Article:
How to tell if your guitar neck is warped?

There are many easy methods to test if your neck is warped or not. First of all, you can tell by the sound of the instrument. If the guitar is constantly out of tune even when you try to tune it, or if the strings create buzzing sounds hitting the frets, you can start getting suspicious.

An easy method to tell if a neck is warped is the eye-ball method. It is done by looking down the bass and treble sides of the fingerboard separately with one eye closed to see if the neck is straight, bowed, or twisted.

An important tip here is to hold the guitar by the body and never from the headstock, as holding the headstock can give you a false reading.

Another easy method is to use feeler gauges to measure the length between the strings and the frets. This way, you can determine the neck relief and see if the neck is okay or deformed. 

You should check the length between the fret and the string of the high and low E strings on the 8th fret, as the curvature should be deepest there. The optimal relief is different on every guitar so that you can check it from the specs of your model.

This measurement will indicate how much your truss rod should be tweaked or if your instrument needs a repair or not.

How to fix a warped guitar neck?

The fix of a warped guitar neck will be different depending on some paradigms, such as if the issue is a bowed neck or a twisted neck, how severe the issue is, and if the instrument has a truss rod adjustment system or not.

Slightly bowed necks can be adjusted by the truss rod system easily. However, if your guitar is an older model or if it does not have the truss rod adjustment system, then you should take your guitar to a professional luthier for repair. 

The luthier will examine the problem and use one of the repairs, including heat treatment, leveling, or corrective re-fretting. There is a big chance that a bowed guitar neck can be solved with one of these treatments.

If the case is a severe twisted neck, then things get a bit more complicated. For small cases, leveling can help solve the problem. However, for extreme cases, the possibility of a solution is not great. It would be best to talk to your luthier and maybe consider buying a new neck for your instrument.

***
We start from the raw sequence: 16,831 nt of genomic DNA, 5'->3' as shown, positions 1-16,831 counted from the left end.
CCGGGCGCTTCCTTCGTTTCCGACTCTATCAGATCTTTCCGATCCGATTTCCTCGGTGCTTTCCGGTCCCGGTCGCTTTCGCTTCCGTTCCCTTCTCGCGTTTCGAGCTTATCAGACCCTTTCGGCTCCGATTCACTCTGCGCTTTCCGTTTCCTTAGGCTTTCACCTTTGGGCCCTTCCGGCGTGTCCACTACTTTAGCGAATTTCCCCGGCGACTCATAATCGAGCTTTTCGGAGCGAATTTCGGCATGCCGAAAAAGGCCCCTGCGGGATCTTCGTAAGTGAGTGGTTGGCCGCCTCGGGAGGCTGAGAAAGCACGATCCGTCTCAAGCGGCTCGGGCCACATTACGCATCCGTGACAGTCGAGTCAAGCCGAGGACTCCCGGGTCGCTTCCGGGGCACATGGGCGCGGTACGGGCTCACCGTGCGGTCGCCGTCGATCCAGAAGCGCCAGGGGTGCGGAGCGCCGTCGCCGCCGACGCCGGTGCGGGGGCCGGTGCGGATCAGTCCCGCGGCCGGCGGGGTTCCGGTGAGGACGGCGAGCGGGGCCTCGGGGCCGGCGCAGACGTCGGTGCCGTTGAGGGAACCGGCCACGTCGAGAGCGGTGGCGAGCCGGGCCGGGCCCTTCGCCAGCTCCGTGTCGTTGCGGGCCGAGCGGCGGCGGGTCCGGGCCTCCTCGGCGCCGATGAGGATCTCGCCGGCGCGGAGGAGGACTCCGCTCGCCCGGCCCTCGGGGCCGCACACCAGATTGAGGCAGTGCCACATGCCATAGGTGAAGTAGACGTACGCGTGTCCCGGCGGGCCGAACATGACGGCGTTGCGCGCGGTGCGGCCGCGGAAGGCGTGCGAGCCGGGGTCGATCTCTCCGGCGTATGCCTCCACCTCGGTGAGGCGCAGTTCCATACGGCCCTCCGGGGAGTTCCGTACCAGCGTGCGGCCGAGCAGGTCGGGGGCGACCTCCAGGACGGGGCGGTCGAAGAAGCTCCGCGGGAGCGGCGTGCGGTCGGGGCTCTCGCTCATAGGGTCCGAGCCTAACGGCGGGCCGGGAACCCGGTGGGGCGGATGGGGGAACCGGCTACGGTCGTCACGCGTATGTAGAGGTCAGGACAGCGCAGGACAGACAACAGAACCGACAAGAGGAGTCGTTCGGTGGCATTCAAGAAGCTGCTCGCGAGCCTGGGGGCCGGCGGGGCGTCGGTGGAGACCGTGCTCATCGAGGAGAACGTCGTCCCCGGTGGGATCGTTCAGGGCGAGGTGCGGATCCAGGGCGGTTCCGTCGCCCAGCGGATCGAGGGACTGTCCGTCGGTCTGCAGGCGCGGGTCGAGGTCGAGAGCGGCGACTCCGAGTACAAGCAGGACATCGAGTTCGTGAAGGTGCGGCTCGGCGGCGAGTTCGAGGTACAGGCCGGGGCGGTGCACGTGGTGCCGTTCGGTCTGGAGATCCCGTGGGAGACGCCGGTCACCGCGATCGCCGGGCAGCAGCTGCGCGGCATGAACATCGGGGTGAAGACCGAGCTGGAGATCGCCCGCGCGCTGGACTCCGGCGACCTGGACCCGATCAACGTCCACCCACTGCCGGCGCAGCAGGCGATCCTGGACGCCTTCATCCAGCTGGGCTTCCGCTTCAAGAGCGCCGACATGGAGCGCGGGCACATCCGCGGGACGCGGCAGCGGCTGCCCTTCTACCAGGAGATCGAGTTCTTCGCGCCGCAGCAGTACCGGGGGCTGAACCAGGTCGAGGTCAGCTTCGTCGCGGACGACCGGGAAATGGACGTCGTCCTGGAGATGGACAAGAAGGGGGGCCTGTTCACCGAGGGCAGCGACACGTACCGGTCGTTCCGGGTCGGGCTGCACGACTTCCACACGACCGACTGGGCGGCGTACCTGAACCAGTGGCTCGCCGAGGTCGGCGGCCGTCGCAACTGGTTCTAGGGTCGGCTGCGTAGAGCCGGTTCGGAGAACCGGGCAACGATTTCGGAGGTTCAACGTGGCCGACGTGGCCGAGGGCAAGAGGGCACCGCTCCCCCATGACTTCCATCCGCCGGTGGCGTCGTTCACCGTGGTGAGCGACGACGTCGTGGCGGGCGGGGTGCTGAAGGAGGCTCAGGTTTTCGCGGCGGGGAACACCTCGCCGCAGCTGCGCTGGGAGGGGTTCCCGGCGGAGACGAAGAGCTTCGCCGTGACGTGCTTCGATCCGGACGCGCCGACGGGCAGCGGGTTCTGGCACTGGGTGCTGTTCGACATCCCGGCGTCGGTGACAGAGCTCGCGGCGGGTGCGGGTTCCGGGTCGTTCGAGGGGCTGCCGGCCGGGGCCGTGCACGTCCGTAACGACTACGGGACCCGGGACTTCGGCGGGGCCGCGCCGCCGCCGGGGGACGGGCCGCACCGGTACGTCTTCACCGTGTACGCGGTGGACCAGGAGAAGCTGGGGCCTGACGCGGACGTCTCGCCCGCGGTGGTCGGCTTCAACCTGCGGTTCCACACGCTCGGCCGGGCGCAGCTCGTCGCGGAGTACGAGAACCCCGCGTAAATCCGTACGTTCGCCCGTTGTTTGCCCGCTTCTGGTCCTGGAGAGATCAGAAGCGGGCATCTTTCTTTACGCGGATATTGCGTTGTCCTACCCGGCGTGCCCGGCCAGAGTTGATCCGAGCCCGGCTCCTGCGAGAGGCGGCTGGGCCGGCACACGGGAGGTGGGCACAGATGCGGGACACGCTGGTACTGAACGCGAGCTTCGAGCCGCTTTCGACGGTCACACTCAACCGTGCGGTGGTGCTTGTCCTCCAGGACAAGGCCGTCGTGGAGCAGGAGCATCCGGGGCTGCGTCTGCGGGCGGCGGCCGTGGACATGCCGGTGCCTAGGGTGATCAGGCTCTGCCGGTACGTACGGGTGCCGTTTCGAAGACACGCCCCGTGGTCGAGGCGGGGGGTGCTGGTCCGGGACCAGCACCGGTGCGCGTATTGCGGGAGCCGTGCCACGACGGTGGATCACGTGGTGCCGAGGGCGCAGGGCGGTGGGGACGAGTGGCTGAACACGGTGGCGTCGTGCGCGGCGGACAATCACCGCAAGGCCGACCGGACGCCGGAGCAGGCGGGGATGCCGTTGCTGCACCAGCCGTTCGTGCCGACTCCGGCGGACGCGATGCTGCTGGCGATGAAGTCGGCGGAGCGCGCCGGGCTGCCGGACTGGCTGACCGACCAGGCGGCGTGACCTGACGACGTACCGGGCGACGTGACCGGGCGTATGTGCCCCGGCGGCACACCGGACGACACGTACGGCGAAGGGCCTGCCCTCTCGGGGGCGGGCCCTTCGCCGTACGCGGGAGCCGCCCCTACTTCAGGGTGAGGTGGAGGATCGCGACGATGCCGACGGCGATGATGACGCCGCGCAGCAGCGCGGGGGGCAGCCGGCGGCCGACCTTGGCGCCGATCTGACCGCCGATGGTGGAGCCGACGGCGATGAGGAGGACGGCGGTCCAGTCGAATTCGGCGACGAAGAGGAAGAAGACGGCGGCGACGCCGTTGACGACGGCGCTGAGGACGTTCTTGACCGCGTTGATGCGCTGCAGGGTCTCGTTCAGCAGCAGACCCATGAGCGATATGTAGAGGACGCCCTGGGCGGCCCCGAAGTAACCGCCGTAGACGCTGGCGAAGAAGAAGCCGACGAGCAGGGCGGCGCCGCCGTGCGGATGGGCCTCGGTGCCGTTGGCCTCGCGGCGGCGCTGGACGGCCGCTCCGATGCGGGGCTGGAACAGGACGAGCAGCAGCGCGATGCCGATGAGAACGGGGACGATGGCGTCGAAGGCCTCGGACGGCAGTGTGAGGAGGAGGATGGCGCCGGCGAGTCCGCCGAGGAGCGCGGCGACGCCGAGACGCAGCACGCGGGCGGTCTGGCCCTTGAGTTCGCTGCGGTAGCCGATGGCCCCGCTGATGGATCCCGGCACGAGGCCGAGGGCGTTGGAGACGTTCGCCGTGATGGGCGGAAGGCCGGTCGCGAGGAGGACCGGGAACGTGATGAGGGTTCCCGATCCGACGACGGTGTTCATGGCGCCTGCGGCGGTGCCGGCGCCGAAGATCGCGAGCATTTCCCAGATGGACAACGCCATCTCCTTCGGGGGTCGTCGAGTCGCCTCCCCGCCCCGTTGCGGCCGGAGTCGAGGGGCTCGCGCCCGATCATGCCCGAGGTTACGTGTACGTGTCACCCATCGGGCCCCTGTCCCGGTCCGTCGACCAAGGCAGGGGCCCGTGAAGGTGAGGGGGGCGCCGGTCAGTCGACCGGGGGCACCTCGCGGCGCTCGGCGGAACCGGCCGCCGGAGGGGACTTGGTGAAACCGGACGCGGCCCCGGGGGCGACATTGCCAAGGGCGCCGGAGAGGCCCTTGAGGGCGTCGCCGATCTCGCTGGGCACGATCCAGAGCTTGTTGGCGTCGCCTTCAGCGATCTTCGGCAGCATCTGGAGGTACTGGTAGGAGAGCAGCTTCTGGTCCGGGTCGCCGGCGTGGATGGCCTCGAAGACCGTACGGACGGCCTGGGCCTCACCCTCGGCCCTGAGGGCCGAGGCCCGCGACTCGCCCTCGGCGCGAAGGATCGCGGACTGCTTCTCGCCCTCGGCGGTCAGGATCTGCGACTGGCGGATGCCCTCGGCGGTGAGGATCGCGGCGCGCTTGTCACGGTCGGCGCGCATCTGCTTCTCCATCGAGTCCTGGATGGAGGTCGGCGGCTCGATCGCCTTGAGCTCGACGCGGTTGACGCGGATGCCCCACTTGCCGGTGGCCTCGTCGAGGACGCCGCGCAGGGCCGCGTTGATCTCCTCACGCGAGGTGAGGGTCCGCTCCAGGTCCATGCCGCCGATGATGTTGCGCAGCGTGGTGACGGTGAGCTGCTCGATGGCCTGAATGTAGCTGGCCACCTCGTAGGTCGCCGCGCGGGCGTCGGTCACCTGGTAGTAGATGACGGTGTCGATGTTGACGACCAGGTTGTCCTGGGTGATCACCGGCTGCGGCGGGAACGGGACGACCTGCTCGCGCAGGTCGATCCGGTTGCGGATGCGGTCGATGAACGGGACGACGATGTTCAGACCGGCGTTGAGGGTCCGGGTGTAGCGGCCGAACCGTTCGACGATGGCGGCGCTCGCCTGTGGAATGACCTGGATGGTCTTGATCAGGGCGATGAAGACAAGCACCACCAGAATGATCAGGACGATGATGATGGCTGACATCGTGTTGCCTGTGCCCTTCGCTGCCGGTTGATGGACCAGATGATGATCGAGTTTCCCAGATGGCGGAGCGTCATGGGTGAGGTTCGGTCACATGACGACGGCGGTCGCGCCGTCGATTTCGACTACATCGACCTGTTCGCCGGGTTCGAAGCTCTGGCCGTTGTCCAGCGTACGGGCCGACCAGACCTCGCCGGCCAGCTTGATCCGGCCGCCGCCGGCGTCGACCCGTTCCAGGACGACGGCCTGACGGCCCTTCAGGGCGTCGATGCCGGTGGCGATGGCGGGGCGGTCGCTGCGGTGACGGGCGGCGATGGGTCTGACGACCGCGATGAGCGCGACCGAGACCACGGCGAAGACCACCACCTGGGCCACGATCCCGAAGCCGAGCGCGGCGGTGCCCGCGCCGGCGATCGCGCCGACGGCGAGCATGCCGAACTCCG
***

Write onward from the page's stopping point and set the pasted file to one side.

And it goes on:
The heat treatment is done by heating the guitar neck and tightening it with clamps to straighten it. You can watch the attached video to have an idea, but I strongly suggest not to try this by yourself at home.

Leveling is another technique that is done by removing the frets and leveling the wood of the fingerboard to straighten and adjust the neck. A tool like the Erlewine Neck Jig is used to hold the guitar in a particular position while leveling the fingerboard. 

This process is highly delicate and needs to be done by experienced hands, so think twice before attempting to do it. You can watch the video to understand the process better.

Summary

The warped neck is a common problem and can be a nightmare for many guitarists. However, extremely severe cases with no solution are highly rare, and you do not need to worry about them. Now, as you’re more familiar with the problem, the diagnosis and the repair process will be better, you will be more careful and experienced with the problem.

Maintain your guitar carefully by storing it in cases all the time to avoid extreme heat and humidity changes, and loosen your strings when you are not playing your instrument to prevent warped neck issues. If you do your part, your guitar will do its part, and you will be fine.

Brian Clark is a multi-instrumentalist and music producer. He is passionate about practically all areas of music and he particularly enjoys writing about the music industry.